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Xenophon's cladding ban populist: senator

Nick Xenophon's push to ban the importation of flammable aluminium cladding reeks of "rank populism", a government senator has warned.

While Mr Xenophon is no longer in parliament, his private senator's bill remains and his replacement Rex Patrick took up the fight in the upper house on Monday.

The legislation acts on recommendations from a Labor-dominated Senate committee that called for an urgent ban on the importation, sale and use of polyethylene-core aluminium composite panels after 71 people died in a London public housing tower fire in June.

"We cannot under any circumstances bear the tragedy that occurred in London with the Grenfell Tower," Senator Patrick told parliament.

"We must prevent any risk of that happening here."

But Liberal senator Jane Hume said banning a legitimate product was neither effective nor practical.

She said most Australian businesses were using the products for signage and interior design rather than cladding.

"It's ill-considered and knee-jerk politics with significant unintended consequences and to some extent does wreak of rank populism," Senator Hume said.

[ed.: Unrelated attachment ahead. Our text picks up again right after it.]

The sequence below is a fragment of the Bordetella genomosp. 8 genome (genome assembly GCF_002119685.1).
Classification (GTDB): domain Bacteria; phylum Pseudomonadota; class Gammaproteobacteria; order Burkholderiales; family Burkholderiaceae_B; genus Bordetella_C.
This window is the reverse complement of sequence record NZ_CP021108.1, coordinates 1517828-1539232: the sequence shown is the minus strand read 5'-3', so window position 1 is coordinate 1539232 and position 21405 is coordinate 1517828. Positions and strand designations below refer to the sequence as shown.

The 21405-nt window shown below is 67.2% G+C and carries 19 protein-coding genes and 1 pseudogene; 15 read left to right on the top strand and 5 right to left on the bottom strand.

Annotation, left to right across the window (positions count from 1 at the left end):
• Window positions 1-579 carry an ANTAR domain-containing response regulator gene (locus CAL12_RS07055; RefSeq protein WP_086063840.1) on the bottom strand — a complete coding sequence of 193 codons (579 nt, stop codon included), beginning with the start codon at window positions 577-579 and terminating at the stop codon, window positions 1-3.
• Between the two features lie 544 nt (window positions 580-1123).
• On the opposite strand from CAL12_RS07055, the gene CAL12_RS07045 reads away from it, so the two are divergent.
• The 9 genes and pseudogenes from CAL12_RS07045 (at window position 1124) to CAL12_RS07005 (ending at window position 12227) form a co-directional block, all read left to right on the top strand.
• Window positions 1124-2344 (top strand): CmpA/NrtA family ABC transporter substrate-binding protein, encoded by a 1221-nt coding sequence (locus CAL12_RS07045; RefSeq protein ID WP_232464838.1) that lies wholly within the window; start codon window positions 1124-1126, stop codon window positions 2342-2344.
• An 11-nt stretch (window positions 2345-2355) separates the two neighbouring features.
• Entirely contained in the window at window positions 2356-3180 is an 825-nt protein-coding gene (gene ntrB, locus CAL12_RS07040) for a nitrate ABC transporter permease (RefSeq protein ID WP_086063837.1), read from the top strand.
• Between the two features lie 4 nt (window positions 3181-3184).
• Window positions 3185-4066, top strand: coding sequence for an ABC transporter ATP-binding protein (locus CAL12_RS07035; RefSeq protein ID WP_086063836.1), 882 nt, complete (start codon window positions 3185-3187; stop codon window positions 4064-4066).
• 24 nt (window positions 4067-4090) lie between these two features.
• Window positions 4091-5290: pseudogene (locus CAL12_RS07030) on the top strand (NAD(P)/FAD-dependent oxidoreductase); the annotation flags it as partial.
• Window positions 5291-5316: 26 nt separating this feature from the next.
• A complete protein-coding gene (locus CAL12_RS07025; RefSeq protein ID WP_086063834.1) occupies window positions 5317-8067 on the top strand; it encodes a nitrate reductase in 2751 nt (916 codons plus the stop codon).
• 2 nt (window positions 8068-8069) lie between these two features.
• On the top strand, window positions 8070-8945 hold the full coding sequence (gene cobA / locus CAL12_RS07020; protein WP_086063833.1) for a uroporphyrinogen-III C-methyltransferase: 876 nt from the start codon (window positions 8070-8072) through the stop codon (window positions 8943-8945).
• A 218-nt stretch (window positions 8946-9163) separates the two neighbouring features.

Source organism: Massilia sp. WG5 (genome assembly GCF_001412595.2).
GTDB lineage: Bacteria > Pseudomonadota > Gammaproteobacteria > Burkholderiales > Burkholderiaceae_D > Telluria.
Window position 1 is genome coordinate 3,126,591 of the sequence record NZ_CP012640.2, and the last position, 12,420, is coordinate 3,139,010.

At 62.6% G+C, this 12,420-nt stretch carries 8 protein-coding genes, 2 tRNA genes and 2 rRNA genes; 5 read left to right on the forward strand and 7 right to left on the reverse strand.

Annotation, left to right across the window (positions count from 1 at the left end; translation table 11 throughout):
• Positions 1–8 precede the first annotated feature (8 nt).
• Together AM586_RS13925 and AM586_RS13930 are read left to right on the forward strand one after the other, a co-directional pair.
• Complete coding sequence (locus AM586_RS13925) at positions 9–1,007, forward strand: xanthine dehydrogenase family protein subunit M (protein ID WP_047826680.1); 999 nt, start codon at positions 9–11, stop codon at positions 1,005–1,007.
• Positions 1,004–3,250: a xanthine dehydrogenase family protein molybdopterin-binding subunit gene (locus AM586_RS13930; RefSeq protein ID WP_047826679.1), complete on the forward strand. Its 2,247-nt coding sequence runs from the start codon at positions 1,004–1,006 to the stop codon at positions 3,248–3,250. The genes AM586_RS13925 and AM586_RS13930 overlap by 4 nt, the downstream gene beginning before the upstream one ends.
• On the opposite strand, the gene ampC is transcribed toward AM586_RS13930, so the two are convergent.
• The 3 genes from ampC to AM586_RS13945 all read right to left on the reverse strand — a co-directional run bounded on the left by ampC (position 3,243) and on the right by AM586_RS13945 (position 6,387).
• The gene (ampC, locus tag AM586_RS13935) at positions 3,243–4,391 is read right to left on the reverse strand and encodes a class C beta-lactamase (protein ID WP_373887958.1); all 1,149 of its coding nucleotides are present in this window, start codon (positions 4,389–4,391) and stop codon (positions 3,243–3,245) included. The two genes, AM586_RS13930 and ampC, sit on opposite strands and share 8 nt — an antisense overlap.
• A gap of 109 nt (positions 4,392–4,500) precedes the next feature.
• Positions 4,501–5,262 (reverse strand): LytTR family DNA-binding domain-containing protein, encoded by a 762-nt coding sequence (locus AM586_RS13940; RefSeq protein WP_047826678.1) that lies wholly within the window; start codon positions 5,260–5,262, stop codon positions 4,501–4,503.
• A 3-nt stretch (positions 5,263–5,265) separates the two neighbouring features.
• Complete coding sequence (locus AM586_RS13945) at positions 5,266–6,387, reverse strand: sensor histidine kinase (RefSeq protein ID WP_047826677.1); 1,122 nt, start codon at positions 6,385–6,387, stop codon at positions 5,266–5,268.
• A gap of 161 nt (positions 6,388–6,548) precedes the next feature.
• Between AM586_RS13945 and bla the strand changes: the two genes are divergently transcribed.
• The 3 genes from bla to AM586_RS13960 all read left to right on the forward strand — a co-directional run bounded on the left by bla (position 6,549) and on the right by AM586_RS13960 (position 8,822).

"We should be managing the importation of cladding, not banning it."

Labor frontbencher Kim Carr said more needed to be done to make people on building sites accountable.

"The Australian building code has so many holes these days that you could actually fly a squadron of F18s through it," he said after declaring the opposition's in-principle support for the ban.

The Greens backed the Nick Xenophon Team bill, with Senator Lee Rhiannon saying it was essential to save lives.

"You feel we're on the verge of more tragedies in this country where people are burnt to death," Senator Rhiannon said.

"What we've heard from the government today will potentially cost lives."

Debate on the legislation has been adjourned.

Austrlaian Associated PressBack to Breaking News

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